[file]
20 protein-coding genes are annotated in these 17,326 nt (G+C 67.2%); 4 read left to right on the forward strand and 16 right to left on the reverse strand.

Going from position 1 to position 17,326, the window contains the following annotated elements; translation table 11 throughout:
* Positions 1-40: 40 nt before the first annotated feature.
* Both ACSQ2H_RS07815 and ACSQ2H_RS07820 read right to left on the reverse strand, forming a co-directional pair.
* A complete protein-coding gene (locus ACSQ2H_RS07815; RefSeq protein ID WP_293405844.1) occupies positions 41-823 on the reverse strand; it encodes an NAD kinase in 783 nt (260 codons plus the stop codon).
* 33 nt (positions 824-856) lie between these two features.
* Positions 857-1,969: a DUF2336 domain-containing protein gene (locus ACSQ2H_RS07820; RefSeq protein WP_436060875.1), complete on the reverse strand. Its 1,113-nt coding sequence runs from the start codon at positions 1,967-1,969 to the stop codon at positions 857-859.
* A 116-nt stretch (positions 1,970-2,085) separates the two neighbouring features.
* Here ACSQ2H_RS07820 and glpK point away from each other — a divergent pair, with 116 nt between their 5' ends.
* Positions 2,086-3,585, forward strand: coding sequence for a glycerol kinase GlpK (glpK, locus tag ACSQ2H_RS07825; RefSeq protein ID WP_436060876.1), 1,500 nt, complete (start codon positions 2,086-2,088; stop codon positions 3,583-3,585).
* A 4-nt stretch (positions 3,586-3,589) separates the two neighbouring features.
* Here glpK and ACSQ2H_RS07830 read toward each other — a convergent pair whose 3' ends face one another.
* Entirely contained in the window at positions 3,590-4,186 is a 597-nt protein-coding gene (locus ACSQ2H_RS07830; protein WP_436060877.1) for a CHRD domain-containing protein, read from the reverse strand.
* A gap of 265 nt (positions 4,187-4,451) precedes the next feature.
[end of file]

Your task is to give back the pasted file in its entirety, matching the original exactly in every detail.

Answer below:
20 protein-coding genes are annotated in these 17,326 nt (G+C 67.2%); 4 read left to right on the forward strand and 16 right to left on the reverse strand.

Going from position 1 to position 17,326, the window contains the following annotated elements; translation table 11 throughout:
* Positions 1-40: 40 nt before the first annotated feature.
* Both ACSQ2H_RS07815 and ACSQ2H_RS07820 read right to left on the reverse strand, forming a co-directional pair.
* A complete protein-coding gene (locus ACSQ2H_RS07815; RefSeq protein ID WP_293405844.1) occupies positions 41-823 on the reverse strand; it encodes an NAD kinase in 783 nt (260 codons plus the stop codon).
* 33 nt (positions 824-856) lie between these two features.
* Positions 857-1,969: a DUF2336 domain-containing protein gene (locus ACSQ2H_RS07820; RefSeq protein WP_436060875.1), complete on the reverse strand. Its 1,113-nt coding sequence runs from the start codon at positions 1,967-1,969 to the stop codon at positions 857-859.
* A 116-nt stretch (positions 1,970-2,085) separates the two neighbouring features.
* Here ACSQ2H_RS07820 and glpK point away from each other — a divergent pair, with 116 nt between their 5' ends.
* Positions 2,086-3,585, forward strand: coding sequence for a glycerol kinase GlpK (glpK, locus tag ACSQ2H_RS07825; RefSeq protein ID WP_436060876.1), 1,500 nt, complete (start codon positions 2,086-2,088; stop codon positions 3,583-3,585).
* A 4-nt stretch (positions 3,586-3,589) separates the two neighbouring features.
* Here glpK and ACSQ2H_RS07830 read toward each other — a convergent pair whose 3' ends face one another.
* Entirely contained in the window at positions 3,590-4,186 is a 597-nt protein-coding gene (locus ACSQ2H_RS07830; protein WP_436060877.1) for a CHRD domain-containing protein, read from the reverse strand.
* A gap of 265 nt (positions 4,187-4,451) precedes the next feature.